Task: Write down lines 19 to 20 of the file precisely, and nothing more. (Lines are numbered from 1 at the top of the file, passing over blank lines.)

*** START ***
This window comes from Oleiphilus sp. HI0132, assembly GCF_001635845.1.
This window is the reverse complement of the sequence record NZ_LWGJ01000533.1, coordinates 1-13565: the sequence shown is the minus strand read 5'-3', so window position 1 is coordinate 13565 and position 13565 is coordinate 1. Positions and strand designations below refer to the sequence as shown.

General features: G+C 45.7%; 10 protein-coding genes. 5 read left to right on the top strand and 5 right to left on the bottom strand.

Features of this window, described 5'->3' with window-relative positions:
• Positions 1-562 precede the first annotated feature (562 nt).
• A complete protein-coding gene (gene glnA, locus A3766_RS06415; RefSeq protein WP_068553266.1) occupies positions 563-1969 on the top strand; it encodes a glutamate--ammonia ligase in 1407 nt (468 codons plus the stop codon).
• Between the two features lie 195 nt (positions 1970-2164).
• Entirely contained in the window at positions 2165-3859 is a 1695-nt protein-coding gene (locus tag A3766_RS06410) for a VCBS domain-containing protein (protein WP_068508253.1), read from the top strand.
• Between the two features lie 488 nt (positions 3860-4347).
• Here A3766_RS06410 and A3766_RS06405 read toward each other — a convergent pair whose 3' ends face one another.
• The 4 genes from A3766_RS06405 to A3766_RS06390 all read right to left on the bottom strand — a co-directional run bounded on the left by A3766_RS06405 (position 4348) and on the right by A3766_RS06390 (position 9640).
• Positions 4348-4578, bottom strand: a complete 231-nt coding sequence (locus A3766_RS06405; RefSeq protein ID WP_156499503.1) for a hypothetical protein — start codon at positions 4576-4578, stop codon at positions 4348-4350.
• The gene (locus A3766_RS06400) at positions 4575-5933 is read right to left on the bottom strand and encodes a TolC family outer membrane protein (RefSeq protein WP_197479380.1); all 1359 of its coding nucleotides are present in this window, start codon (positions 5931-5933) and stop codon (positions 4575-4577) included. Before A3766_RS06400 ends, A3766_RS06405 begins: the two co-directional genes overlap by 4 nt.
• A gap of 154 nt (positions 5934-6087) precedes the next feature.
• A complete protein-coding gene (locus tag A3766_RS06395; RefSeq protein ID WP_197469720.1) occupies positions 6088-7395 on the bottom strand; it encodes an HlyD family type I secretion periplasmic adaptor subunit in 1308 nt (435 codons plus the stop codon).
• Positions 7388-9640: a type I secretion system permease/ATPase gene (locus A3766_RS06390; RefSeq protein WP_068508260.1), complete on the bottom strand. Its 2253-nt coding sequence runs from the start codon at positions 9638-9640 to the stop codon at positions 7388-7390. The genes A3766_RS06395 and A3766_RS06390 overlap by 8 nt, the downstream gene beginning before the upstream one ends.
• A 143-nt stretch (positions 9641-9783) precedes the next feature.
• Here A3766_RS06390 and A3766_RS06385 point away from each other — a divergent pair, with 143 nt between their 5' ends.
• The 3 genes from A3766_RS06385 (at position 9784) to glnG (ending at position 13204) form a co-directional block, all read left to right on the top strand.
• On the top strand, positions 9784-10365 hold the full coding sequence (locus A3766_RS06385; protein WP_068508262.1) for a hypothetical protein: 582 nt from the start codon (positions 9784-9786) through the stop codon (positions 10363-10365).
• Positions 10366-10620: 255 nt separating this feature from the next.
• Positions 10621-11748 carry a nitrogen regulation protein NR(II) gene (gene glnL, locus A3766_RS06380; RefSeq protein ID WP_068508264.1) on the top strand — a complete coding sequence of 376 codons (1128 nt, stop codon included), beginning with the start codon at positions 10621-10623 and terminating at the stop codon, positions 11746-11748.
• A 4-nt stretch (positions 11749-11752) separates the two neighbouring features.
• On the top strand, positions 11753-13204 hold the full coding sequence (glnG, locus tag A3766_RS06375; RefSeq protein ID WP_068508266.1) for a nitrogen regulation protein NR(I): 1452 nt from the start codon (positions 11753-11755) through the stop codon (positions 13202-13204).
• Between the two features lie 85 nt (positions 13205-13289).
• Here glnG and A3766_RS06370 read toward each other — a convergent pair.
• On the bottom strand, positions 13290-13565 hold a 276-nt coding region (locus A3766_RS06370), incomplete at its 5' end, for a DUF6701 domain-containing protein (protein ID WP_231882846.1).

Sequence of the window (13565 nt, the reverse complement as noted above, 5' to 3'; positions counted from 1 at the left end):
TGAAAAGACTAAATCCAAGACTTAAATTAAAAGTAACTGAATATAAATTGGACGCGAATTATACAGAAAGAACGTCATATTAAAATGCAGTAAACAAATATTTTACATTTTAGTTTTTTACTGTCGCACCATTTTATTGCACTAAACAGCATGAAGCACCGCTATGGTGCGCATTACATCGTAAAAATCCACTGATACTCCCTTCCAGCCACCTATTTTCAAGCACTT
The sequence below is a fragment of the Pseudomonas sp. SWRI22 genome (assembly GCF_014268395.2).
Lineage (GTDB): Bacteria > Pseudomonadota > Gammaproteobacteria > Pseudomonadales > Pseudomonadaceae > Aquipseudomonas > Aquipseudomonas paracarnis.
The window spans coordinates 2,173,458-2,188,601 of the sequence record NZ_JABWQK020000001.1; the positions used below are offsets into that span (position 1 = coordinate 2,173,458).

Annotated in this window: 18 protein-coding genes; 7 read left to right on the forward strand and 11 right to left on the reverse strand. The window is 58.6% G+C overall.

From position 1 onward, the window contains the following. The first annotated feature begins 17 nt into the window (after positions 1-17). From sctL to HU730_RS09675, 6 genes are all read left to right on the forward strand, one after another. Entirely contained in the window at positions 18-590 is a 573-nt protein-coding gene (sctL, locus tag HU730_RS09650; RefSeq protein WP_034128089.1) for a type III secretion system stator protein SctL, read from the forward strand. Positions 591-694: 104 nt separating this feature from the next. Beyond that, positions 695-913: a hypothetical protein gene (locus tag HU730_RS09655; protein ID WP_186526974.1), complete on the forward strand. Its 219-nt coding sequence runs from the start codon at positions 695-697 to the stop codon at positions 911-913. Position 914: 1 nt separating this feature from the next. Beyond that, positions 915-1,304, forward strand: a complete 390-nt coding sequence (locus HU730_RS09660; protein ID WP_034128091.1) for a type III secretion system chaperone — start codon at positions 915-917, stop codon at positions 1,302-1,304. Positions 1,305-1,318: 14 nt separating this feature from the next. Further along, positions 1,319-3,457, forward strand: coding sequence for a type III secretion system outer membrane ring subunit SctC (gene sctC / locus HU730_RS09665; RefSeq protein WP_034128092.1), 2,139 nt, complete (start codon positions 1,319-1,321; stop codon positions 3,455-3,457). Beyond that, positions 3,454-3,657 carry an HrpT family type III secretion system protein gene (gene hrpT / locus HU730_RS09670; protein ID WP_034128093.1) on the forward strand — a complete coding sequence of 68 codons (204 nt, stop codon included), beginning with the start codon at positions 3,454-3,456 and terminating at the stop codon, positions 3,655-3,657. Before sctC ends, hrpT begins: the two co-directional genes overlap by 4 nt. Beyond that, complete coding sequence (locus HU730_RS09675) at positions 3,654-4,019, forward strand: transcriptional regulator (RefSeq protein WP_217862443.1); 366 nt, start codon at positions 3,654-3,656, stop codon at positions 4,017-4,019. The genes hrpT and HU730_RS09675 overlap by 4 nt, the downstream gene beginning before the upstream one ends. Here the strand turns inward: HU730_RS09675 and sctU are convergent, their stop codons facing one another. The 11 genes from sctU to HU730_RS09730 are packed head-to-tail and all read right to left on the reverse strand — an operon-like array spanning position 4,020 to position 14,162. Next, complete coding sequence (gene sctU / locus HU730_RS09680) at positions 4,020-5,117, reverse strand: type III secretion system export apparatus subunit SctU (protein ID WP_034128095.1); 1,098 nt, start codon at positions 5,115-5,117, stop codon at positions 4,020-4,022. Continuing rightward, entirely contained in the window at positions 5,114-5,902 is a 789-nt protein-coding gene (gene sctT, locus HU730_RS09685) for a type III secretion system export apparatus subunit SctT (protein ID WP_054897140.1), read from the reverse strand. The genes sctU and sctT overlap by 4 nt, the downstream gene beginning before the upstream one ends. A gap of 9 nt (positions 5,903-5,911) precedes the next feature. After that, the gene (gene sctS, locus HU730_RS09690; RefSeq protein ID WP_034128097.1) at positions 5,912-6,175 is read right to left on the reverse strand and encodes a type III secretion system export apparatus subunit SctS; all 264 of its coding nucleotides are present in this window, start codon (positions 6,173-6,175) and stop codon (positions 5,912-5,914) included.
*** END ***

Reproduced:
• The 3 genes from A3766_RS06385 (at position 9784) to glnG (ending at position 13204) form a co-directional block, all read left to right on the top strand.
• On the top strand, positions 9784-10365 hold the full coding sequence (locus A3766_RS06385; protein WP_068508262.1) for a hypothetical protein: 582 nt from the start codon (positions 9784-9786) through the stop codon (positions 10363-10365).